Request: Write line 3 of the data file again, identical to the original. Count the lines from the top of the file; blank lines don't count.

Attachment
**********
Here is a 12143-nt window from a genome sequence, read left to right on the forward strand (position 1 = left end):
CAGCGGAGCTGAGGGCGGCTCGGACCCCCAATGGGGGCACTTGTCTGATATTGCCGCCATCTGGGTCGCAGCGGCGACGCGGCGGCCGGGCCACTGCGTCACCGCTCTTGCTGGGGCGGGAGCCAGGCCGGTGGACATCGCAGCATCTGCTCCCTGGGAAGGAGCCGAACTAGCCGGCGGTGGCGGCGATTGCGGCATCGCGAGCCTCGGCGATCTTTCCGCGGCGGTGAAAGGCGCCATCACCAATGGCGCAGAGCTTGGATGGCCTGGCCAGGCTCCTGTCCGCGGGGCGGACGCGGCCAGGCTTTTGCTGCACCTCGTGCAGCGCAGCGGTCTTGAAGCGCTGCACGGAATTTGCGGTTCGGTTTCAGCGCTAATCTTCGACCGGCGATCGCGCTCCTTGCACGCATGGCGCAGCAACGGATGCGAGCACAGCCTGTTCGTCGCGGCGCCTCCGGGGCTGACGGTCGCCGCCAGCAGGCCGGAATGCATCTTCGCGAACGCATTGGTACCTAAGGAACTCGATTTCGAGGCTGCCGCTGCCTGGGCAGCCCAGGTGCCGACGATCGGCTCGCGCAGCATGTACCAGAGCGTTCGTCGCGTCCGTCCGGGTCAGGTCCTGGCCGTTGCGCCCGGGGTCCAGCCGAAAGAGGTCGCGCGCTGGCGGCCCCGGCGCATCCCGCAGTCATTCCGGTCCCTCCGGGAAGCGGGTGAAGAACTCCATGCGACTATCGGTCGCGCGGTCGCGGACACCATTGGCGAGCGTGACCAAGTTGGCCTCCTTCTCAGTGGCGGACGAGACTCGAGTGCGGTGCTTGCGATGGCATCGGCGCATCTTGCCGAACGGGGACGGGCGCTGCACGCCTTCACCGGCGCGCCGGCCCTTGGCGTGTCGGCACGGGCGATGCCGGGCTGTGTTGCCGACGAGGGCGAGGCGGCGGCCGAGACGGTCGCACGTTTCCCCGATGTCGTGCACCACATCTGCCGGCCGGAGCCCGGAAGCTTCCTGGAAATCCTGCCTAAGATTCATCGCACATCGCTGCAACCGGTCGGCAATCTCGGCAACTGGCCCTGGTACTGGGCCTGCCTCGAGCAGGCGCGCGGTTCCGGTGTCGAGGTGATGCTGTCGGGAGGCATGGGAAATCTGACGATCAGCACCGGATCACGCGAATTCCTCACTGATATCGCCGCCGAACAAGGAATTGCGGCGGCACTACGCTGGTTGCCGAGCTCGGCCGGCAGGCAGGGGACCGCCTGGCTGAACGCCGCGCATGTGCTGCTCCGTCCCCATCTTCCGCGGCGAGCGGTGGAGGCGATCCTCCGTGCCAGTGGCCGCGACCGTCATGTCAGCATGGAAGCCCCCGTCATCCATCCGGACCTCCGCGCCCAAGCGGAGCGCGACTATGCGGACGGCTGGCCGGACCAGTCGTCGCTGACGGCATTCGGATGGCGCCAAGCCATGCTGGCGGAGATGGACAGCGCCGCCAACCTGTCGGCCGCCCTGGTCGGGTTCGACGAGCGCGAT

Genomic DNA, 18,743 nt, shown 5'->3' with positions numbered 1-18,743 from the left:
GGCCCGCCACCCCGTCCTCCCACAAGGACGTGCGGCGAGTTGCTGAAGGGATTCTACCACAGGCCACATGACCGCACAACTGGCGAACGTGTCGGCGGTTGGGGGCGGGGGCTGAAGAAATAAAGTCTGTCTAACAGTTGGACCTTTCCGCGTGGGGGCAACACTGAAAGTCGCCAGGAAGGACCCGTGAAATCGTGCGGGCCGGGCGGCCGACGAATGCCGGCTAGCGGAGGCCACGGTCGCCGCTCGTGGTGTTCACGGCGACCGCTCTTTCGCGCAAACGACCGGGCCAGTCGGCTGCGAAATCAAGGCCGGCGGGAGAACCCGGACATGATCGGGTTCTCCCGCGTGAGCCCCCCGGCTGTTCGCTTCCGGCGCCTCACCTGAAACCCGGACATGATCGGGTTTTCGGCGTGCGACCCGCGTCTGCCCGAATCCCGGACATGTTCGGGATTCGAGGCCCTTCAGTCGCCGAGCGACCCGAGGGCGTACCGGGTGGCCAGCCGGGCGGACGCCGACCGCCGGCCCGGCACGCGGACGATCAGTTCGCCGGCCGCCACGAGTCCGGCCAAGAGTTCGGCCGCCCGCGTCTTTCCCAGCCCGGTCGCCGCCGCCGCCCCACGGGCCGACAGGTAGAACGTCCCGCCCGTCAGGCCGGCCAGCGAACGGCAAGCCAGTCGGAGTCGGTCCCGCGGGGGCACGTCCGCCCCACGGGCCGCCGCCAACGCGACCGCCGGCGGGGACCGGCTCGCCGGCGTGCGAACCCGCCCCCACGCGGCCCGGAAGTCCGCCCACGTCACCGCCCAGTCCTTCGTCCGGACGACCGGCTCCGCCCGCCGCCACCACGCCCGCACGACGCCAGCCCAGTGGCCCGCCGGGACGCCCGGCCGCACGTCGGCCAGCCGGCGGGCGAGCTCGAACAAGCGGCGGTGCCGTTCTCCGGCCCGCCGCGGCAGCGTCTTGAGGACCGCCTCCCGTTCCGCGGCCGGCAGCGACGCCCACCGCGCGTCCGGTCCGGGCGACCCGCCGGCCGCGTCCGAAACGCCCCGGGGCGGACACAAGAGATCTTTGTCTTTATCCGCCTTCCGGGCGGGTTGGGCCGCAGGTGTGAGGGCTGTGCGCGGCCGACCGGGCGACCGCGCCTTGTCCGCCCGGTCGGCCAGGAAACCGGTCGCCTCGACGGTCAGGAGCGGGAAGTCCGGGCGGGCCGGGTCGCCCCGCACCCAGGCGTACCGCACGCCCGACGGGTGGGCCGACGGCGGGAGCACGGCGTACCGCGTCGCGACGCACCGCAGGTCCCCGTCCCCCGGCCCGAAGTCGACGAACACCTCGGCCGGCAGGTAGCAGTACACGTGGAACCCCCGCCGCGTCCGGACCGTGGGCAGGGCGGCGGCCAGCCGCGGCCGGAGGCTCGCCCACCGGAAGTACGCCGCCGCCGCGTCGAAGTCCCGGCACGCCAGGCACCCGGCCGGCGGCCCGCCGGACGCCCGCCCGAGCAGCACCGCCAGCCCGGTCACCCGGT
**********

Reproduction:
Genomic DNA, 18,743 nt, shown 5'->3' with positions numbered 1-18,743 from the left: